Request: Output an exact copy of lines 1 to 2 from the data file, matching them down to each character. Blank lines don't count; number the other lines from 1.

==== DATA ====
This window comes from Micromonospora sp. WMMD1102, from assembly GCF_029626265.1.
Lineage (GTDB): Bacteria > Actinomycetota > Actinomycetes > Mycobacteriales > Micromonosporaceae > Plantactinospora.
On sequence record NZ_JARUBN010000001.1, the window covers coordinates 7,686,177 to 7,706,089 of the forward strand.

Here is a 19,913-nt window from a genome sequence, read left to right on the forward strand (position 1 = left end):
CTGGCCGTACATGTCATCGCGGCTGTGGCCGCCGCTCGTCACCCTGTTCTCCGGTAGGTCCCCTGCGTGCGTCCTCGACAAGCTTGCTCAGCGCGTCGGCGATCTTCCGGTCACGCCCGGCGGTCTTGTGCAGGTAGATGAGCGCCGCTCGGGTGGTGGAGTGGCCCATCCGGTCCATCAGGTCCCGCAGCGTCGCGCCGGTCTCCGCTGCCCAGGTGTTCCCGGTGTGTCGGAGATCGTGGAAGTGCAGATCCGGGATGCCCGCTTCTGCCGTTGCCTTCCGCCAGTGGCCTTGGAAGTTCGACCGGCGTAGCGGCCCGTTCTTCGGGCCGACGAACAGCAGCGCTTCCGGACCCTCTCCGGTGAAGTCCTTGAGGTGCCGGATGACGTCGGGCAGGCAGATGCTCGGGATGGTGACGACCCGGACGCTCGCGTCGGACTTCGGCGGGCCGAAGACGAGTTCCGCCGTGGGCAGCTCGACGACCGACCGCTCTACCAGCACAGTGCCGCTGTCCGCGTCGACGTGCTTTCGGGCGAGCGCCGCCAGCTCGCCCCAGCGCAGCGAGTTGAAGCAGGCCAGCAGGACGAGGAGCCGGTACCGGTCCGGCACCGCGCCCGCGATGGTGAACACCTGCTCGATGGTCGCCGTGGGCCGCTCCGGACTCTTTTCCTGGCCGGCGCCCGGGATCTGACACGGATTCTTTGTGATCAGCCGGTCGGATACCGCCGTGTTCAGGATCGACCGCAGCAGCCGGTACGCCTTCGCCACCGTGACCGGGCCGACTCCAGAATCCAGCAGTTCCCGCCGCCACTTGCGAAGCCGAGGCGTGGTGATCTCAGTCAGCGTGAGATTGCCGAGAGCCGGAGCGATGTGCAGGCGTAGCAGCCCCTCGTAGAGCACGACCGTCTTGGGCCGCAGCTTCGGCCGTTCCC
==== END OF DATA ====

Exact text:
This window comes from Micromonospora sp. WMMD1102, from assembly GCF_029626265.1.
Lineage (GTDB): Bacteria > Actinomycetota > Actinomycetes > Mycobacteriales > Micromonosporaceae > Plantactinospora.